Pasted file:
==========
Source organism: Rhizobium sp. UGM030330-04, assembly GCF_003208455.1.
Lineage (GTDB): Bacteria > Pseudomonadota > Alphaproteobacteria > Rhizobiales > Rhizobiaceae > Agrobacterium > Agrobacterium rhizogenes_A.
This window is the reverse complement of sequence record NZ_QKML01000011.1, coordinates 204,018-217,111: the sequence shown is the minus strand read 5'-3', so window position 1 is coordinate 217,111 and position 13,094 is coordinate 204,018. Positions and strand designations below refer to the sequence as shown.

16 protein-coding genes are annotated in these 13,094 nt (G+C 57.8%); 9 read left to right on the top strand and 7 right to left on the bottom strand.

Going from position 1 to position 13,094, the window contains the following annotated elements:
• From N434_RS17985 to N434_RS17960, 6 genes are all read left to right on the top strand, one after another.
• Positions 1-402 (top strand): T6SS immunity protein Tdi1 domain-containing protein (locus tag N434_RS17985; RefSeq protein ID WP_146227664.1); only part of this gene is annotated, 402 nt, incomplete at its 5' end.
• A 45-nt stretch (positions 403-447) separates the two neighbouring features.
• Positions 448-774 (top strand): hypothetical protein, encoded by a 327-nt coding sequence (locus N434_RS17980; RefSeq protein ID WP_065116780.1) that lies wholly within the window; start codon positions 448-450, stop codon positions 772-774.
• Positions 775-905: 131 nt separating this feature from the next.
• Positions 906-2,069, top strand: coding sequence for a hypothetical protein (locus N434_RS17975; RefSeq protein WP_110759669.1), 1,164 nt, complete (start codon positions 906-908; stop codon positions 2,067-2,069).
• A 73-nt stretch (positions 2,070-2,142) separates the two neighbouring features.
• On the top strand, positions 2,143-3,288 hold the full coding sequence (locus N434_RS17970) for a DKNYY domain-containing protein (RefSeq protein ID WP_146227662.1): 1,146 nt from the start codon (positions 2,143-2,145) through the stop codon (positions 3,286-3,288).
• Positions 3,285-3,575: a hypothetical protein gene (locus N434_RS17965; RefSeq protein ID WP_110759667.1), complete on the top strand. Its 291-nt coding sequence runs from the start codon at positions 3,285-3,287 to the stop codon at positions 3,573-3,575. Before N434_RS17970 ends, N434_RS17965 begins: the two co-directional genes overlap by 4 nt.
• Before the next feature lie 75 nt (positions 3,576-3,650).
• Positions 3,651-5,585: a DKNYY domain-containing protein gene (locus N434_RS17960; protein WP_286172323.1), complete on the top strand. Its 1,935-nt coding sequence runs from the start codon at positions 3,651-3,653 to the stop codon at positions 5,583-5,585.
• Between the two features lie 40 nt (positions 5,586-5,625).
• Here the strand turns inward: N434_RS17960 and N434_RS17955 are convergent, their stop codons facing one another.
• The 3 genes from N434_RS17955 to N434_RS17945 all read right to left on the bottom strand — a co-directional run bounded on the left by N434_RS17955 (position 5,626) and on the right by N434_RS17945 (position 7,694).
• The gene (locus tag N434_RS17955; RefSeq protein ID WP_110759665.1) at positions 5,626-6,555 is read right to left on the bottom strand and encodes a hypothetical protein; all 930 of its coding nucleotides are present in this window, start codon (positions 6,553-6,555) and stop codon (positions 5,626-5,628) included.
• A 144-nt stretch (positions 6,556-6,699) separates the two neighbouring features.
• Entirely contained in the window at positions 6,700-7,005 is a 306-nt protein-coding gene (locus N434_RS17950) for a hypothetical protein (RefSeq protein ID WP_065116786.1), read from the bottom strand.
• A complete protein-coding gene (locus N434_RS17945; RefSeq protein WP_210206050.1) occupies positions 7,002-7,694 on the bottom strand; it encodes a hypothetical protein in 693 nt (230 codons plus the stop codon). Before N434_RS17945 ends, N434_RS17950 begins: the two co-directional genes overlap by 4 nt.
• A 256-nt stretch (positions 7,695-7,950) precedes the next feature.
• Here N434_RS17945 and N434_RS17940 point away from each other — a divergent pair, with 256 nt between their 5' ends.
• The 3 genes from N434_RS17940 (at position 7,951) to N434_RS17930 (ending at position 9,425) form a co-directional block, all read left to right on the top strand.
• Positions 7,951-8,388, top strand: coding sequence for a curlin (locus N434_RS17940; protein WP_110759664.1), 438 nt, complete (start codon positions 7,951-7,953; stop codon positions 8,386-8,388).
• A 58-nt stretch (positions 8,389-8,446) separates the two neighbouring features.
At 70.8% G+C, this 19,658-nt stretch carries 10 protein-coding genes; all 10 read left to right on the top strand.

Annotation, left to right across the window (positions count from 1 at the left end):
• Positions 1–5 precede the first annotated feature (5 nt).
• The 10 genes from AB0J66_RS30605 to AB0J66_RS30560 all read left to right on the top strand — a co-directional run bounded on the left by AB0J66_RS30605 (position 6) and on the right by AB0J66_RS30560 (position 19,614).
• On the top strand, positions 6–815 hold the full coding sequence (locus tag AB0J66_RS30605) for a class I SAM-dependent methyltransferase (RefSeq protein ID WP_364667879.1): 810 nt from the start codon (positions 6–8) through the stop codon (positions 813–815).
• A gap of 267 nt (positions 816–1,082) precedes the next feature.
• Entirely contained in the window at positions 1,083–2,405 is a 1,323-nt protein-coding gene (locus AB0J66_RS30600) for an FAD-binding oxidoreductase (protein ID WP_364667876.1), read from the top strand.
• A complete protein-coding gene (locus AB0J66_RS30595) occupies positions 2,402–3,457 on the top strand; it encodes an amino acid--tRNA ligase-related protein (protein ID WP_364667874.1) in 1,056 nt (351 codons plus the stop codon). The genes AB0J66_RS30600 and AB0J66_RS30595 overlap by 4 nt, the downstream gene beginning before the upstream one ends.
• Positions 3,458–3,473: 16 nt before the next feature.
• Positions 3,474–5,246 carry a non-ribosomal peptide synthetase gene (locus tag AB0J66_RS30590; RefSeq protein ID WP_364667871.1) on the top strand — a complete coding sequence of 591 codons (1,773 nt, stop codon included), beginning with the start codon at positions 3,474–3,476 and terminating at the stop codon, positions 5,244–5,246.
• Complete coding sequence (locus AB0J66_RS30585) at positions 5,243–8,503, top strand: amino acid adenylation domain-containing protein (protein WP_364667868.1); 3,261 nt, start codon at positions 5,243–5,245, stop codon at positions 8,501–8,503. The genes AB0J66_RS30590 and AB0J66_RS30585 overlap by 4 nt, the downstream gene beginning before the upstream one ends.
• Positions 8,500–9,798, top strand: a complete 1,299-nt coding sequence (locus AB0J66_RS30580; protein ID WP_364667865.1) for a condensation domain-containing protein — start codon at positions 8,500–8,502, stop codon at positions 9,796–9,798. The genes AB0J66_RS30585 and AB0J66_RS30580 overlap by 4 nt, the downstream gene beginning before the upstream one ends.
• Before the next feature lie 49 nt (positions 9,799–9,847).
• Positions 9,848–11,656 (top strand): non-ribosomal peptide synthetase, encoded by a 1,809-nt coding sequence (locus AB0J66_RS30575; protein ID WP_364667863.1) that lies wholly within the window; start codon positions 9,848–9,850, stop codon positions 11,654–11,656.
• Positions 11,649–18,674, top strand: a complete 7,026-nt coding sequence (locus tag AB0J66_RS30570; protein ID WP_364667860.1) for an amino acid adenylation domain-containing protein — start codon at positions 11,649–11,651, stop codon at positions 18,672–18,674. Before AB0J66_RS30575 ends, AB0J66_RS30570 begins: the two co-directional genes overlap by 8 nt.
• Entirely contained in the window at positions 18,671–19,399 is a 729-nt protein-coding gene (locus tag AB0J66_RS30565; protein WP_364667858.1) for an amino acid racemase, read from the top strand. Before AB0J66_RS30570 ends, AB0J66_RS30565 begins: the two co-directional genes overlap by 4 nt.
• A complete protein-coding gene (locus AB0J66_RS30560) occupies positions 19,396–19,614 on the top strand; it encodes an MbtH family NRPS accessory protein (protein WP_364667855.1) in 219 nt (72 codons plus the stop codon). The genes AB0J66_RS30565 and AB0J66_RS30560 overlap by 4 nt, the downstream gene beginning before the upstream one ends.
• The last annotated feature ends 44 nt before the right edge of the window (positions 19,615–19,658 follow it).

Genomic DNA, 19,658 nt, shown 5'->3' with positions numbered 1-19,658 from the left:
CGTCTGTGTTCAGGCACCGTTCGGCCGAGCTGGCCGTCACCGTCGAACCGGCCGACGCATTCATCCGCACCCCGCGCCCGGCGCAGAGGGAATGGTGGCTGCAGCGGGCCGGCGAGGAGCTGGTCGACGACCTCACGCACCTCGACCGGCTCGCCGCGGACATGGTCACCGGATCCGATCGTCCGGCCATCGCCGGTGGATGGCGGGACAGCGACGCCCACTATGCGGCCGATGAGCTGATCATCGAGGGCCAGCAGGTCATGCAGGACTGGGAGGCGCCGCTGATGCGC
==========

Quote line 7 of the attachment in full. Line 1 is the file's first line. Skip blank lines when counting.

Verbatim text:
• Positions 1-402 (top strand): T6SS immunity protein Tdi1 domain-containing protein (locus tag N434_RS17985; RefSeq protein ID WP_146227664.1); only part of this gene is annotated, 402 nt, incomplete at its 5' end.